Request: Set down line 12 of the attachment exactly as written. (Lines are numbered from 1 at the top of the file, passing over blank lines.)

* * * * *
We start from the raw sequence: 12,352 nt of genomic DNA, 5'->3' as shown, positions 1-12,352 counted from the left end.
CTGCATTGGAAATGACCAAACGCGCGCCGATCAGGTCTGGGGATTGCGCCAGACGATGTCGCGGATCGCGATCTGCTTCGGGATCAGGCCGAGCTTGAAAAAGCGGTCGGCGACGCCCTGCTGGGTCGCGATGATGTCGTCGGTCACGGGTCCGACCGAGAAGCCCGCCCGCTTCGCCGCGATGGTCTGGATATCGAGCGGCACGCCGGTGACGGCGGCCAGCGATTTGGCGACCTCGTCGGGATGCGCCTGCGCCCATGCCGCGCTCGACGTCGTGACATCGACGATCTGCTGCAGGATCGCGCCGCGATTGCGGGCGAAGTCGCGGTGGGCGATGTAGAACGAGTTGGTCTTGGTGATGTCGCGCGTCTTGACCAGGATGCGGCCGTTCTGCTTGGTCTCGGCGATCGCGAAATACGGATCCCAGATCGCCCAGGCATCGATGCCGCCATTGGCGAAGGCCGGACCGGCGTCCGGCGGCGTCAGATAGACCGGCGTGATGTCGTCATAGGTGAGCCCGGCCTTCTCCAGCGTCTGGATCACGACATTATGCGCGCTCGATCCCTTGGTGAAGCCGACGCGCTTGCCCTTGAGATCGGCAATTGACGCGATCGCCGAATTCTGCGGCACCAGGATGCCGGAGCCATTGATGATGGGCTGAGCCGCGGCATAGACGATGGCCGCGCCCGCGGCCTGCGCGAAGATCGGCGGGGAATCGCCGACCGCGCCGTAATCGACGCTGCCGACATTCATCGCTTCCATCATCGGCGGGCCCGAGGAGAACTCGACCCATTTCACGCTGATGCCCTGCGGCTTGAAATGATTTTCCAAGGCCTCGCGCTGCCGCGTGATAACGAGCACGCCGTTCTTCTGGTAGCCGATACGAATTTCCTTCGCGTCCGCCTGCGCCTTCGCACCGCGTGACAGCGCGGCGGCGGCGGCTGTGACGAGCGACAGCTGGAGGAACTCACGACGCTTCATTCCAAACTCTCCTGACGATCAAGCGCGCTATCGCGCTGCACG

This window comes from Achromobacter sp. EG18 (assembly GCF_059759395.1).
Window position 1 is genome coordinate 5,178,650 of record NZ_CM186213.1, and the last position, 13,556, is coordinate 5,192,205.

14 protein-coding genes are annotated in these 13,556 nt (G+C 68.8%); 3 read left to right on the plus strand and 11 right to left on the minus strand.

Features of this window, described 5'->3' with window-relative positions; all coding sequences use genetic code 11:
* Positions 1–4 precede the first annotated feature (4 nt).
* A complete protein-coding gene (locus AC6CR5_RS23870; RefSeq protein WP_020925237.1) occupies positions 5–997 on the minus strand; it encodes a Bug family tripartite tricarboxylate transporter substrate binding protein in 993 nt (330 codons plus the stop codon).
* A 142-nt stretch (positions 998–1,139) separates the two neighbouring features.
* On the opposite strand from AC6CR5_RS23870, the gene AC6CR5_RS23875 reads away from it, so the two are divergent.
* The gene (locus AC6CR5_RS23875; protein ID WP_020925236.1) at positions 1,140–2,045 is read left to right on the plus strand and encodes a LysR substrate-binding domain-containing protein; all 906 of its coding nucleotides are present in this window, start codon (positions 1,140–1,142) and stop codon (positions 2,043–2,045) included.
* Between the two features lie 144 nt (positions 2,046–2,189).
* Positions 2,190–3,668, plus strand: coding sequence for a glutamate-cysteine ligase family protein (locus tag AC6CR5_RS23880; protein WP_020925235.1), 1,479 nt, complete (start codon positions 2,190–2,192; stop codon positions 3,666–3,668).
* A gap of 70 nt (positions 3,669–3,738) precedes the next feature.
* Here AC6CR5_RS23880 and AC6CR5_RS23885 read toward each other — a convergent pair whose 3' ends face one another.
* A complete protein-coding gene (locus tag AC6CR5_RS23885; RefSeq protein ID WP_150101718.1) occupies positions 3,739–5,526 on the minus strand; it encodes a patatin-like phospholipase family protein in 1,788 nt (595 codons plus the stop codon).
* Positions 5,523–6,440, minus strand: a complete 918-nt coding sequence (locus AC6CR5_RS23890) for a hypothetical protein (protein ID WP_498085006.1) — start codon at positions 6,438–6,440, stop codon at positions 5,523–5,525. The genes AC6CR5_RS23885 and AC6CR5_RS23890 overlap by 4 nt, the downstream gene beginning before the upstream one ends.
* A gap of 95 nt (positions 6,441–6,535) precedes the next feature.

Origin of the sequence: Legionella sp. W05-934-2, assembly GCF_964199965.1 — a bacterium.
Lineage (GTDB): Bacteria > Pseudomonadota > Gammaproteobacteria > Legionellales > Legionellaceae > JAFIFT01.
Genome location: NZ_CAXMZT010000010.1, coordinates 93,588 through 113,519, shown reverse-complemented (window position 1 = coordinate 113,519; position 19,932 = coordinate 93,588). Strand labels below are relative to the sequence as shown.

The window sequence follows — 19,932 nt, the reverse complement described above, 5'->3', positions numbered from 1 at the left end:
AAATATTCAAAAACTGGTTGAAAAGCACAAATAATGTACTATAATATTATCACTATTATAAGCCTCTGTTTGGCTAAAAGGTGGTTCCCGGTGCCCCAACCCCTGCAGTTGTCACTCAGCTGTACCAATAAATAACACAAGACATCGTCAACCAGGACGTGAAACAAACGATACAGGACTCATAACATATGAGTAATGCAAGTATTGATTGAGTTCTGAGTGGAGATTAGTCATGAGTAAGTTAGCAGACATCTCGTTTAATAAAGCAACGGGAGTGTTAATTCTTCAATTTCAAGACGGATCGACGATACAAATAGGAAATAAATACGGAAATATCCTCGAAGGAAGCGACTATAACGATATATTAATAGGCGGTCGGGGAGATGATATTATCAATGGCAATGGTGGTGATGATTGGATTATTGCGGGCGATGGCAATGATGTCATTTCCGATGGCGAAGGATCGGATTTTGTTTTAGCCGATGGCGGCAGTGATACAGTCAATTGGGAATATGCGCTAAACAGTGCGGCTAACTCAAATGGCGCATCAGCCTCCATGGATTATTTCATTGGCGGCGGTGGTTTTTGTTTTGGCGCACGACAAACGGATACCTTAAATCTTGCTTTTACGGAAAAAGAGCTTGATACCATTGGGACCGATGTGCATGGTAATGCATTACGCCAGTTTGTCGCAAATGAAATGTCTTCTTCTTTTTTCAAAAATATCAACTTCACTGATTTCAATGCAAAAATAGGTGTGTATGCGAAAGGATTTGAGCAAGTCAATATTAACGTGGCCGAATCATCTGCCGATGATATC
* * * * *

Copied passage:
* Between the two features lie 144 nt (positions 2,046–2,189).